What do we need to do to solve the simultaneous energy and climate crises?
What do we mean by the energy crisis?
There are various energy crises (high prices, unstable suppliers, resource depletion?). One possibly serious energy crisis is the potential shortage of electricity generation capacity.
For example, by 2015, the UK might have only 80% of the generating capacity that it needs.
What are the reasons behind this ’energy gap’?
Firstly there is a closing of existing capacity: both of old nuclear power stations coming to the end of their lives and of dirty coal power stations being closed down due to EU regulations: see this report p11-13.
Secondly, there is large uncertainty in the market.
Uncertainty leads to:
a) returns need to be higher or else investment won’t take place 
b) investment may be delayed, especially if a delay will lead to the resolution of uncertainty 
The problem now is that there is severe uncertainty over the future of the energy in this country. The government has assuaged some of the regulatory uncertainty by making strategic statements about the future of nuclear, renewable and fossil fuel energy. But there remains great financial uncertainty.
Each power source has its’ own uncertainties
a) Gas: the fuel is now hugely expensive, making this source uneconomic if such prices were to be maintained
b) Nuclear: nobody has built a nuclear power station in the UK since Sizewell: there are considerable price escalation and legal risks. A power station can be built in 7 years but with all the regulatory and public opinion hurdles new power is unlikely to come on stream before 2020. The government was 5 years too late in it’s decision.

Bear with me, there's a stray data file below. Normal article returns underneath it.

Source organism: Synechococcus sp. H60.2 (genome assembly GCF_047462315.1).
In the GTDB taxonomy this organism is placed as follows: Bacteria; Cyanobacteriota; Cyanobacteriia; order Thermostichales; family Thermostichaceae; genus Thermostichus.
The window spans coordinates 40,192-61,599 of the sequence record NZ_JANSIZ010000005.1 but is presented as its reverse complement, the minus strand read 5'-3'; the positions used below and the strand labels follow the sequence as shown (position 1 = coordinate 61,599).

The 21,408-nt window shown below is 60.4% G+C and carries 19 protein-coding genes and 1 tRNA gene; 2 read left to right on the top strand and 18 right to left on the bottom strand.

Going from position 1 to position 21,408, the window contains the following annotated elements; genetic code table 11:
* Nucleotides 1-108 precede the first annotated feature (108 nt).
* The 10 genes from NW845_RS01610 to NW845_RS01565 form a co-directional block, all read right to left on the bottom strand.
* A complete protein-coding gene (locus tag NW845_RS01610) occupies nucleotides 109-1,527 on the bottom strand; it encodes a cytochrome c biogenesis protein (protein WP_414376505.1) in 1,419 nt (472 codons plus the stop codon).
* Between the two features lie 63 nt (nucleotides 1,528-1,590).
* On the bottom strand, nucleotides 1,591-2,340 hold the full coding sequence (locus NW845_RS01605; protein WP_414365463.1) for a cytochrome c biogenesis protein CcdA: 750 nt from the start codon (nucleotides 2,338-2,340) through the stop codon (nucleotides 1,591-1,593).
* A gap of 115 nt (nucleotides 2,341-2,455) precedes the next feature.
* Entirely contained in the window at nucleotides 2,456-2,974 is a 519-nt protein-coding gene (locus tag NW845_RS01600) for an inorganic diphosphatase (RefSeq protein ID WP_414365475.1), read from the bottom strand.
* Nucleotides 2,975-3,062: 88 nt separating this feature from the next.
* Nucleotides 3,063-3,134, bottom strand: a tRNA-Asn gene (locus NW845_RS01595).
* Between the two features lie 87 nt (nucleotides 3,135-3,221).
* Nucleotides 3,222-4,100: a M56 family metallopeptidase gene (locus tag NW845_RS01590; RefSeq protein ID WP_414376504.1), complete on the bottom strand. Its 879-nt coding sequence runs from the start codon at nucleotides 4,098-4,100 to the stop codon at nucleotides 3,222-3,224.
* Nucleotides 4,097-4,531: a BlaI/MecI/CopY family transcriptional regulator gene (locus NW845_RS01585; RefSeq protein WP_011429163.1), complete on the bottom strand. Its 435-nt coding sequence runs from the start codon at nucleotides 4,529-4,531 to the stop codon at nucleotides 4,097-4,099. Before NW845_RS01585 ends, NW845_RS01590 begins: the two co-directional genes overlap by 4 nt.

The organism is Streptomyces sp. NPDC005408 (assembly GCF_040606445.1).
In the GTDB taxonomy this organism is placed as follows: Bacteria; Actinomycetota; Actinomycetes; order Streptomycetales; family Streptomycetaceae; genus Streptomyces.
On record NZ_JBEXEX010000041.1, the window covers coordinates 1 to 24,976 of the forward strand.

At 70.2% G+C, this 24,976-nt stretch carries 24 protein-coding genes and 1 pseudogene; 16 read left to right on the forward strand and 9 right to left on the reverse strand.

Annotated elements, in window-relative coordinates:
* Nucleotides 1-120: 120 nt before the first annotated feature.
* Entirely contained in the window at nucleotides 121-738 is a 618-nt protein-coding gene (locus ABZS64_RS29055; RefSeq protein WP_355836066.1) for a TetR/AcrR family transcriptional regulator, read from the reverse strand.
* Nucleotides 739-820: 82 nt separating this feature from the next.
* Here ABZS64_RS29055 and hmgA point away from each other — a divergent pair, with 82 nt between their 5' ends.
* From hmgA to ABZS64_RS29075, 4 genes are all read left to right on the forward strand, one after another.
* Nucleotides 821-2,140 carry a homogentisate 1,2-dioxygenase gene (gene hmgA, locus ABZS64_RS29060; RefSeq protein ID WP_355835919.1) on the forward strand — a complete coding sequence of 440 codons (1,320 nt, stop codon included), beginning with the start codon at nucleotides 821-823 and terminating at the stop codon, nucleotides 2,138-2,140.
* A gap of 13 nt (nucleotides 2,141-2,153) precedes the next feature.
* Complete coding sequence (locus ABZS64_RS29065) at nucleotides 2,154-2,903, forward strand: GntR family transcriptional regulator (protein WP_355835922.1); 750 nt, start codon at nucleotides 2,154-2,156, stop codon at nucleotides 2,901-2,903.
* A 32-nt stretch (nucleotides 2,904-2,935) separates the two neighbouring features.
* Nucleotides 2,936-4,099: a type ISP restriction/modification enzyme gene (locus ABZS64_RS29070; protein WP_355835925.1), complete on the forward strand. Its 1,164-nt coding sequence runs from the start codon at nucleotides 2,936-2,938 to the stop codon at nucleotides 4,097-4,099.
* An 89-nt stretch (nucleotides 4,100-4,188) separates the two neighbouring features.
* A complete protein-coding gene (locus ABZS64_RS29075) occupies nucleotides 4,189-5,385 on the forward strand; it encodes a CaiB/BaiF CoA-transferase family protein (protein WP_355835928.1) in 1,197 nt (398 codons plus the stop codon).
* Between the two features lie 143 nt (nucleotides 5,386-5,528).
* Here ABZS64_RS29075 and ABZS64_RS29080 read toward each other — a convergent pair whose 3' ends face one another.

c) Renewables: the Renewables Obligation, unlike the German system of ’feed-in tarrifs’ provides a highly uncertain return
d) Carbon Capture and Storage (coal or gas): again we don’t know the exact cost until the plant has been built. Any plants built by 2015 would be ’demonstration’ plants.
e) Coal. The dirtiest energy source of them all. The price of energy in the form of coal is a lot lower than the price of energy in the form of natural gas or oil. However, is the European Emissions Trading Scheme carbon price sufficient to control the price?
In this sitution, gas is ruled out as too expensive. renewables may happen if they can get through planning, nuclear is too late for 2015 but could make a significant impact from 2020 onwards. We are stuck between the rock of our climate change ambitions and a hard place of the investment response of low-carbon electricity to current ambitions. What we need is strong incentives for investment and in particular strong incentives for low carbon electricity. My next post will explain how this can be done.
 uncertain cashflows will lead investors to require a higher return in order to compensate for the risk. in otherwords people will invest but only if the price is right.
In otherwords, uncertainty may lead to less investment and the prices of that investment may rise to compensate investors for the extra risk incurred.
The relevant theory of this is known as certainty equivalent. Under certain conditions, an investor’s aversion to risk can be represented by a higher or ’risky’ discount rate. For a full account of the relation between the various ways of representing risk in investment decision see Rothwell and Gomez (2003) "Electricity Economics", IEEE press, NJ, USA pages 53-74
If governments make investing more risky than it needs to be, then electricity consumers (industry and the public) are likely to have to pick up the bill in higher bills or blackouts.
 If investment is irreversible there is a further effect. Real options theory shows that a combination of irreversibility and uncertainty can lead to investments being delayed. See for example Dixit and Pyndyck ’Investment Under Uncertainty, Princeton.